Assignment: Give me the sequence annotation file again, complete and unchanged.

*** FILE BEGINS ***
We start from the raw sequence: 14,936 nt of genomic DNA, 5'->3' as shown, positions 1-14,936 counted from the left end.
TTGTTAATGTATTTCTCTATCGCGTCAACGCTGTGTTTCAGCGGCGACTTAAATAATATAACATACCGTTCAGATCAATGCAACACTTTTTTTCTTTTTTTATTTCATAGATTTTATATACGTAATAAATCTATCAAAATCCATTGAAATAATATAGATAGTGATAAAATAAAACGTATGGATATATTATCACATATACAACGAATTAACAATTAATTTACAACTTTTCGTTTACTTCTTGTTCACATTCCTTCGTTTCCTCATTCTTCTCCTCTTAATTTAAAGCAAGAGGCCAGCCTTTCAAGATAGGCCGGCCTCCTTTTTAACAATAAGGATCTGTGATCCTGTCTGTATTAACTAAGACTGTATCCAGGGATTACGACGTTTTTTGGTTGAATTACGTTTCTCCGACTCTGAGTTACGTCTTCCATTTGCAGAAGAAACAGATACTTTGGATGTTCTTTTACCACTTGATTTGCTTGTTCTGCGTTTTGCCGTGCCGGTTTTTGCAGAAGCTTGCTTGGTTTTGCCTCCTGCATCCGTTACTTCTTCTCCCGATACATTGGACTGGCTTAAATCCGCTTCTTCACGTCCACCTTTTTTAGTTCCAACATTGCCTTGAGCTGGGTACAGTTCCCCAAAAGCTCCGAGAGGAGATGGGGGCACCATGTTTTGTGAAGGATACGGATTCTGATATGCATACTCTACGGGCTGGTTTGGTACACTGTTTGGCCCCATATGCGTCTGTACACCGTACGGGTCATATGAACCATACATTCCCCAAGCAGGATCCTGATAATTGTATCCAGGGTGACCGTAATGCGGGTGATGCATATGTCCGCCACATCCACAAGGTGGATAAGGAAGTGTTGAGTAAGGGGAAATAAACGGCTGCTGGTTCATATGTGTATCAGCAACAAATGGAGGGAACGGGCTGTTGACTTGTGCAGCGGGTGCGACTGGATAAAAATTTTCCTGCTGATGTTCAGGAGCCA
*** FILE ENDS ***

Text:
We start from the raw sequence: 14,936 nt of genomic DNA, 5'->3' as shown, positions 1-14,936 counted from the left end.
TTGTTAATGTATTTCTCTATCGCGTCAACGCTGTGTTTCAGCGGCGACTTAAATAATATAACATACCGTTCAGATCAATGCAACACTTTTTTTCTTTTTTTATTTCATAGATTTTATATACGTAATAAATCTATCAAAATCCATTGAAATAATATAGATAGTGATAAAATAAAACGTATGGATATATTATCACATATACAACGAATTAACAATTAATTTACAACTTTTCGTTTACTTCTTGTTCACATTCCTTCGTTTCCTCATTCTTCTCCTCTTAATTTAAAGCAAGAGGCCAGCCTTTCAAGATAGGCCGGCCTCCTTTTTAACAATAAGGATCTGTGATCCTGTCTGTATTAACTAAGACTGTATCCAGGGATTACGACGTTTTTTGGTTGAATTACGTTTCTCCGACTCTGAGTTACGTCTTCCATTTGCAGAAGAAACAGATACTTTGGATGTTCTTTTACCACTTGATTTGCTTGTTCTGCGTTTTGCCGTGCCGGTTTTTGCAGAAGCTTGCTTGGTTTTGCCTCCTGCATCCGTTACTTCTTCTCCCGATACATTGGACTGGCTTAAATCCGCTTCTTCACGTCCACCTTTTTTAGTTCCAACATTGCCTTGAGCTGGGTACAGTTCCCCAAAAGCTCCGAGAGGAGATGGGGGCACCATGTTTTGTGAAGGATACGGATTCTGATATGCATACTCTACGGGCTGGTTTGGTACACTGTTTGGCCCCATATGCGTCTGTACACCGTACGGGTCATATGAACCATACATTCCCCAAGCAGGATCCTGATAATTGTATCCAGGGTGACCGTAATGCGGGTGATGCATATGTCCGCCACATCCACAAGGTGGATAAGGAAGTGTTGAGTAAGGGGAAATAAACGGCTGCTGGTTCATATGTGTATCAGCAACAAATGGAGGGAACGGGCTGTTGACTTGTGCAGCGGGTGCGACTGGATAAAAATTTTCCTGCTGATGTTCAGGAGCCA